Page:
Lawyer Scour Social Networks for Jurors data

Lawyer Scour Social Networks for Jurors data


The Jurors were barred from using Social Media in regards to the case when they were chosen for the perjury trial of Barry Bonds this month. Lawyers can mine profiles of juniors in the social network to unearth a bias that may help or hurt their side because they don’t have such ban. Joseph Rice, the chief Executive officer of Jury research Institute in Alamo said that the major source for the defense attorney and the prosecutors are the Facebook, Twitter and other services which allows them to glean insight which can get from jury questionnaires. Rice also said that the Social Media has given incredible tools to us because jurors voluntarily engage in and they may post information about their affiliations, hobbies and activities. That posting may reveal their attitude or the experience in their life and that can create an impact on their view and can analyze how they face the facts of case. This practice can be used as a fact for the debate over the privacy on the social networking site and whether the posting in the internet should be used to reject someone from the academic program or job. There are more than 140 million messages posted by the members of the Twitter and there are more than 500 million users for Facebook. Thus it increases the chances for the lawyers to collect the data which can be used to screen people or to hone arguments.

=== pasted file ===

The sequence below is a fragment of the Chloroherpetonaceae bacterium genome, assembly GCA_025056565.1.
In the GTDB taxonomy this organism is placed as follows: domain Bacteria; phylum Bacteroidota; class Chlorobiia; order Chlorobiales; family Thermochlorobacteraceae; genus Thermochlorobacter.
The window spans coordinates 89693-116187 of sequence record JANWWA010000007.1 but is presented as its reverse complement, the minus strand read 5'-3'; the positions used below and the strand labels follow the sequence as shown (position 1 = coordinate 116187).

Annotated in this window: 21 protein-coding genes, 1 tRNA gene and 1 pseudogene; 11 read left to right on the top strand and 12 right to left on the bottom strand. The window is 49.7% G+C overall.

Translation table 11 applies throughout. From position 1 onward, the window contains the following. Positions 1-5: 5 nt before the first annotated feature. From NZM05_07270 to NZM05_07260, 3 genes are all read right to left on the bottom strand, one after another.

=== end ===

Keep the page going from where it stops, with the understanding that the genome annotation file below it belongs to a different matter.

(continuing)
David Wenner a partner at synder & Wenner in Phoenix said that any piece of information about the life of jurors can be used to determine who may be biased. Conviction can be overturned if the jurors are not truthful about their social networking connections. For example Amber Hyre a West Virginia juror who did not disclose that she was MySpace friend with the defendant that she is a police officer who is tired on criminal charges. A state appeals court throughout the conviction of the defendant and ordered a new trial after the relationship came to light. The defendant has requested to be the friend Hyre who lives in Gassaway before the trails and she also accepted it. She sent him a cheer not online because he posted a message that he was depressed. These messages are taken into trial for the case. There is more number of examples and incidents which shows the role of the social network in the judicial cases.

By: Teni Sow | Senior Editor at and Regular Contributor to

Related posts:

  1. Can too much social networking cause depression in teenagers?
  2. Google takes in Facebook with latest social tweak
  3. Search Engine Optimization Tips For Facebook Fan Page
  4. Internet operators asked to structurally separate Internet networks
  5. Teaching about social media part of practice